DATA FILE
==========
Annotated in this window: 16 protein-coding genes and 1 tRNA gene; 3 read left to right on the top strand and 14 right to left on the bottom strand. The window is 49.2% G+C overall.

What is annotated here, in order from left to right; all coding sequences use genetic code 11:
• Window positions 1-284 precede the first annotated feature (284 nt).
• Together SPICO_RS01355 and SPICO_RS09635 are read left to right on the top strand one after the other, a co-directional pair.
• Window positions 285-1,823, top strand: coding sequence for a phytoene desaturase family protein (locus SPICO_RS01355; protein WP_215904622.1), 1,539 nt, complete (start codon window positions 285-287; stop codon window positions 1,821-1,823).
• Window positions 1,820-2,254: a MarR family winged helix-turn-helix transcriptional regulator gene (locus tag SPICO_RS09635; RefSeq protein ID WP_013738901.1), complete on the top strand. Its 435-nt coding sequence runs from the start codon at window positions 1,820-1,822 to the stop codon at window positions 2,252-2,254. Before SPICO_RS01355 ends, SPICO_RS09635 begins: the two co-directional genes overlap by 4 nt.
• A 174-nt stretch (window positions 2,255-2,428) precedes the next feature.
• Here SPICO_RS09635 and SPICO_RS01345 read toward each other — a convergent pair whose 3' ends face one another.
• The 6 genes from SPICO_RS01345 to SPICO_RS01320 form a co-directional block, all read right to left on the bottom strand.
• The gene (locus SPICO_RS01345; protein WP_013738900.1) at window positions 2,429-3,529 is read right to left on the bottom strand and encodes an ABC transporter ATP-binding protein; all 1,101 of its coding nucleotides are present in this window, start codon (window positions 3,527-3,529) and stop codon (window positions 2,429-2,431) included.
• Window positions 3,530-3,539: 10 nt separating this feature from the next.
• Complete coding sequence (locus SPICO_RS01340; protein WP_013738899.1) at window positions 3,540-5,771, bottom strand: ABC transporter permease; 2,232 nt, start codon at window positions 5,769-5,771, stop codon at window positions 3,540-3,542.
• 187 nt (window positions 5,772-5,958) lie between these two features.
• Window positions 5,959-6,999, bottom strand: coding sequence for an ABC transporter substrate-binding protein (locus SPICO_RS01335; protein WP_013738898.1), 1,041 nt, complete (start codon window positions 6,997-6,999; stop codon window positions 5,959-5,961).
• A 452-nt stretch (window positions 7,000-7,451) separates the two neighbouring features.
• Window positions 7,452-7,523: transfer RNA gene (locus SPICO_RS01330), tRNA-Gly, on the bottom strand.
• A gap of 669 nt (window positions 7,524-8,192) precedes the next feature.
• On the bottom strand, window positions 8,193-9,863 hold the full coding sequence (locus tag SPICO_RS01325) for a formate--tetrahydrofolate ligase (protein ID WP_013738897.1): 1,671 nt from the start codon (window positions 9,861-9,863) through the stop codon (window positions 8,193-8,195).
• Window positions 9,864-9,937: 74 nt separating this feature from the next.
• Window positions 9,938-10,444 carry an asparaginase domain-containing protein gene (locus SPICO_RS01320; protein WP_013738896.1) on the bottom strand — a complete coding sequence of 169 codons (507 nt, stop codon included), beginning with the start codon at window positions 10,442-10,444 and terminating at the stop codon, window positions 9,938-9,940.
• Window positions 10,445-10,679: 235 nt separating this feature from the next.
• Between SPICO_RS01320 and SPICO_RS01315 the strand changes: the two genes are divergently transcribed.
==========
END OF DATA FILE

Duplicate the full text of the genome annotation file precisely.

Annotated in this window: 16 protein-coding genes and 1 tRNA gene; 3 read left to right on the top strand and 14 right to left on the bottom strand. The window is 49.2% G+C overall.

What is annotated here, in order from left to right; all coding sequences use genetic code 11:
• Window positions 1-284 precede the first annotated feature (284 nt).
• Together SPICO_RS01355 and SPICO_RS09635 are read left to right on the top strand one after the other, a co-directional pair.
• Window positions 285-1,823, top strand: coding sequence for a phytoene desaturase family protein (locus SPICO_RS01355; protein WP_215904622.1), 1,539 nt, complete (start codon window positions 285-287; stop codon window positions 1,821-1,823).
• Window positions 1,820-2,254: a MarR family winged helix-turn-helix transcriptional regulator gene (locus tag SPICO_RS09635; RefSeq protein ID WP_013738901.1), complete on the top strand. Its 435-nt coding sequence runs from the start codon at window positions 1,820-1,822 to the stop codon at window positions 2,252-2,254. Before SPICO_RS01355 ends, SPICO_RS09635 begins: the two co-directional genes overlap by 4 nt.
• A 174-nt stretch (window positions 2,255-2,428) precedes the next feature.
• Here SPICO_RS09635 and SPICO_RS01345 read toward each other — a convergent pair whose 3' ends face one another.
• The 6 genes from SPICO_RS01345 to SPICO_RS01320 form a co-directional block, all read right to left on the bottom strand.
• The gene (locus SPICO_RS01345; protein WP_013738900.1) at window positions 2,429-3,529 is read right to left on the bottom strand and encodes an ABC transporter ATP-binding protein; all 1,101 of its coding nucleotides are present in this window, start codon (window positions 3,527-3,529) and stop codon (window positions 2,429-2,431) included.
• Window positions 3,530-3,539: 10 nt separating this feature from the next.
• Complete coding sequence (locus SPICO_RS01340; protein WP_013738899.1) at window positions 3,540-5,771, bottom strand: ABC transporter permease; 2,232 nt, start codon at window positions 5,769-5,771, stop codon at window positions 3,540-3,542.
• 187 nt (window positions 5,772-5,958) lie between these two features.
• Window positions 5,959-6,999, bottom strand: coding sequence for an ABC transporter substrate-binding protein (locus SPICO_RS01335; protein WP_013738898.1), 1,041 nt, complete (start codon window positions 6,997-6,999; stop codon window positions 5,959-5,961).
• A 452-nt stretch (window positions 7,000-7,451) separates the two neighbouring features.
• Window positions 7,452-7,523: transfer RNA gene (locus SPICO_RS01330), tRNA-Gly, on the bottom strand.
• A gap of 669 nt (window positions 7,524-8,192) precedes the next feature.
• On the bottom strand, window positions 8,193-9,863 hold the full coding sequence (locus tag SPICO_RS01325) for a formate--tetrahydrofolate ligase (protein ID WP_013738897.1): 1,671 nt from the start codon (window positions 9,861-9,863) through the stop codon (window positions 8,193-8,195).
• Window positions 9,864-9,937: 74 nt separating this feature from the next.
• Window positions 9,938-10,444 carry an asparaginase domain-containing protein gene (locus SPICO_RS01320; protein WP_013738896.1) on the bottom strand — a complete coding sequence of 169 codons (507 nt, stop codon included), beginning with the start codon at window positions 10,442-10,444 and terminating at the stop codon, window positions 9,938-9,940.
• Window positions 10,445-10,679: 235 nt separating this feature from the next.
• Between SPICO_RS01320 and SPICO_RS01315 the strand changes: the two genes are divergently transcribed.